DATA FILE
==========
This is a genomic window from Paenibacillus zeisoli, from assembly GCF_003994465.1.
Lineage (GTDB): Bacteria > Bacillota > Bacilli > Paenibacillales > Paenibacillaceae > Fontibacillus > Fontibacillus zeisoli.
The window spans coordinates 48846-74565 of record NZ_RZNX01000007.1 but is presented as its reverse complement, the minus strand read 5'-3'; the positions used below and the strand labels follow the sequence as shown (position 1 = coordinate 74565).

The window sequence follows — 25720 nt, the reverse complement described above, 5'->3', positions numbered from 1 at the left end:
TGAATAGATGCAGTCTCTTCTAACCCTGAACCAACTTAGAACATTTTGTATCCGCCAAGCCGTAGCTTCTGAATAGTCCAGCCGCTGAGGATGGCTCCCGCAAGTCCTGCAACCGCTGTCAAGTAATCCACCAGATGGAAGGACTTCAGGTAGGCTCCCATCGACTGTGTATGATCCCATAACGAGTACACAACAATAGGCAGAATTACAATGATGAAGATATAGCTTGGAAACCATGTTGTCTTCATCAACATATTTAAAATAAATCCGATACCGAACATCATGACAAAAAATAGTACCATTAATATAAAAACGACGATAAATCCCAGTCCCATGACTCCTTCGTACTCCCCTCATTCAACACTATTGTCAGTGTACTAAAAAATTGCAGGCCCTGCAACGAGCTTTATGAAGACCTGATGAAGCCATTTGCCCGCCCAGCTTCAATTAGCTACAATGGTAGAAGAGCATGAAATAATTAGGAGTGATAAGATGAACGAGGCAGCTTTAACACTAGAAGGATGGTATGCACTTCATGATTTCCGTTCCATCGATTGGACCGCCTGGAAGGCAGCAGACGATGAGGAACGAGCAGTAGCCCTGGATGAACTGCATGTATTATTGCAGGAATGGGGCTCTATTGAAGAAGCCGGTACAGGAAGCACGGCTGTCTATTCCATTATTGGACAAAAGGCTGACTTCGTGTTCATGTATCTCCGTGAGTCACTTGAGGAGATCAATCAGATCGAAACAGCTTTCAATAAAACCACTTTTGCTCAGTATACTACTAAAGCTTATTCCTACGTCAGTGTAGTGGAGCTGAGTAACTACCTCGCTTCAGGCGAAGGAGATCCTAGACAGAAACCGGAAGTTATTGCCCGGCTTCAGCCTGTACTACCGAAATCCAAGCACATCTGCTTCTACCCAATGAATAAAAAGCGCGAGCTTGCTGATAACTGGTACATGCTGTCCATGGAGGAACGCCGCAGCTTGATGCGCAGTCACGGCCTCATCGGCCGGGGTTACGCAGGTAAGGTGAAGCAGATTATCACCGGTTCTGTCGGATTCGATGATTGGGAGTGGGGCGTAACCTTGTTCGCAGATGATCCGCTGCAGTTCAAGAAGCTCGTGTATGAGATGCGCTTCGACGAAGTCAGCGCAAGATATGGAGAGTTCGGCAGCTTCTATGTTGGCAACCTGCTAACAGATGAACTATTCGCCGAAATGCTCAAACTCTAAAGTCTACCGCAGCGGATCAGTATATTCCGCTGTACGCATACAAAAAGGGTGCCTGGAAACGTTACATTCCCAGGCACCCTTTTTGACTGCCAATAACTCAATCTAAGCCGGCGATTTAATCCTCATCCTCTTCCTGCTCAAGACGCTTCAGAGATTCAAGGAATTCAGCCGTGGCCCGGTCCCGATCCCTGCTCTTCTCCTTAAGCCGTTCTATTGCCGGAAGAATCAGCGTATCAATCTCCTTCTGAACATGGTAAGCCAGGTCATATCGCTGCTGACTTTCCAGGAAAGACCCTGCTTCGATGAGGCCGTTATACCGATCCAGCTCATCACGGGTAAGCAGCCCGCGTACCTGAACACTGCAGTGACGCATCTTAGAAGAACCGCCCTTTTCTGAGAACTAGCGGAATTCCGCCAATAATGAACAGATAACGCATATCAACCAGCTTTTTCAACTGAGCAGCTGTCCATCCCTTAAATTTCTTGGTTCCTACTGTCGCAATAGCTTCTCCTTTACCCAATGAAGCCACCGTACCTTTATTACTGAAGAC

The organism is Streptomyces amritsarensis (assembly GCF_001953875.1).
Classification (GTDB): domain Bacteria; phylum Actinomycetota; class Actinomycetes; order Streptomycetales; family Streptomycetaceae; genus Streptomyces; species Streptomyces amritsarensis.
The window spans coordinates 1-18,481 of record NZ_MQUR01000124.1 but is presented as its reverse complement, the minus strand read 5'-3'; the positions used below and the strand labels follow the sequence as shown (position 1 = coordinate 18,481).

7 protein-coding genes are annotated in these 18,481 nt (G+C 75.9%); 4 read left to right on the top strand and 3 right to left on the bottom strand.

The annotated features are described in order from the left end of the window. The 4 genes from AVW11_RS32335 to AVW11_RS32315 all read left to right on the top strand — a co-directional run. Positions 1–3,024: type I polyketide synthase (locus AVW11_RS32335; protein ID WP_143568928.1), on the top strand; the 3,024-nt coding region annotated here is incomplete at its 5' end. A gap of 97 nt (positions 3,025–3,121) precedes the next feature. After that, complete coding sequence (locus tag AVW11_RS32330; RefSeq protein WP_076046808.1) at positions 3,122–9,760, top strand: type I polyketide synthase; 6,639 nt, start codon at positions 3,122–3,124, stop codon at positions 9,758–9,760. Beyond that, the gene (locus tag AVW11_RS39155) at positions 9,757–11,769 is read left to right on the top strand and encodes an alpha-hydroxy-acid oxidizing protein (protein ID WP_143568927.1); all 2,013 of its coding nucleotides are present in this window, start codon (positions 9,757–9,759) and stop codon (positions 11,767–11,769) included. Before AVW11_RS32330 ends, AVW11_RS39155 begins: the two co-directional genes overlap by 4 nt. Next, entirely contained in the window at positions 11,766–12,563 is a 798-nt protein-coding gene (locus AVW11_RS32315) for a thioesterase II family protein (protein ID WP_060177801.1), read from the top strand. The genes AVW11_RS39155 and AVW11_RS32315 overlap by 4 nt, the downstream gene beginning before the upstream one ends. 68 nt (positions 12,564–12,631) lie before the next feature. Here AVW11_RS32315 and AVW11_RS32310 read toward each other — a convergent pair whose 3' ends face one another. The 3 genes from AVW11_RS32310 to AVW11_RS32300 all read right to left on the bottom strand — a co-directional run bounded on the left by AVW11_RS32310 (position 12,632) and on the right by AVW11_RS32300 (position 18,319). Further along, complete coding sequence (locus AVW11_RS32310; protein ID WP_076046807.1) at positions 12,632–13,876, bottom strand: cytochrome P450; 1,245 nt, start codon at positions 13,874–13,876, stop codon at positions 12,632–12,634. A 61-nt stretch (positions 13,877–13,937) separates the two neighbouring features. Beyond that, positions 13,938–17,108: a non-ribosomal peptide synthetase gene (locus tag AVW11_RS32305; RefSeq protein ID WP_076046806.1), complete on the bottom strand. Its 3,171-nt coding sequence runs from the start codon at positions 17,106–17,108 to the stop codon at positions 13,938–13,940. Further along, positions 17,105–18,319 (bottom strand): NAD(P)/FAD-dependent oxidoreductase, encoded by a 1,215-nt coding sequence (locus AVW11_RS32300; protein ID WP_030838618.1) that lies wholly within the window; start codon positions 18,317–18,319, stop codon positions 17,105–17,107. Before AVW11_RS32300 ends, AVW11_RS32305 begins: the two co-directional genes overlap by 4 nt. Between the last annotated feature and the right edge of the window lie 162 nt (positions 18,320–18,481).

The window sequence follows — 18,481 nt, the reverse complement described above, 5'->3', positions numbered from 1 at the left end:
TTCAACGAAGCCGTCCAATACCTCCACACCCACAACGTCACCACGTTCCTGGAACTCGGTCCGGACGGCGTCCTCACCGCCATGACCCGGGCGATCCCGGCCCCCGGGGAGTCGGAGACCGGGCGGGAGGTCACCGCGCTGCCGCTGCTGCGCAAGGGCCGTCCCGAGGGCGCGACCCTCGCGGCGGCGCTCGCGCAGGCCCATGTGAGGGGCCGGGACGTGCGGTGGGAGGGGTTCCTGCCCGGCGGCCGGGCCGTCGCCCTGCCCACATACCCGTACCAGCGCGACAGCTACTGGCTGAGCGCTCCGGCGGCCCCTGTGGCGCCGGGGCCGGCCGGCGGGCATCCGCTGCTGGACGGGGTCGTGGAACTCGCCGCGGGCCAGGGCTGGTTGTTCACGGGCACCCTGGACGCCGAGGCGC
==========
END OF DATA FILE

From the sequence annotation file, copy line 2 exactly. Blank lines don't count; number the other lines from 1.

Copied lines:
Lineage (GTDB): Bacteria > Bacillota > Bacilli > Paenibacillales > Paenibacillaceae > Fontibacillus > Fontibacillus zeisoli.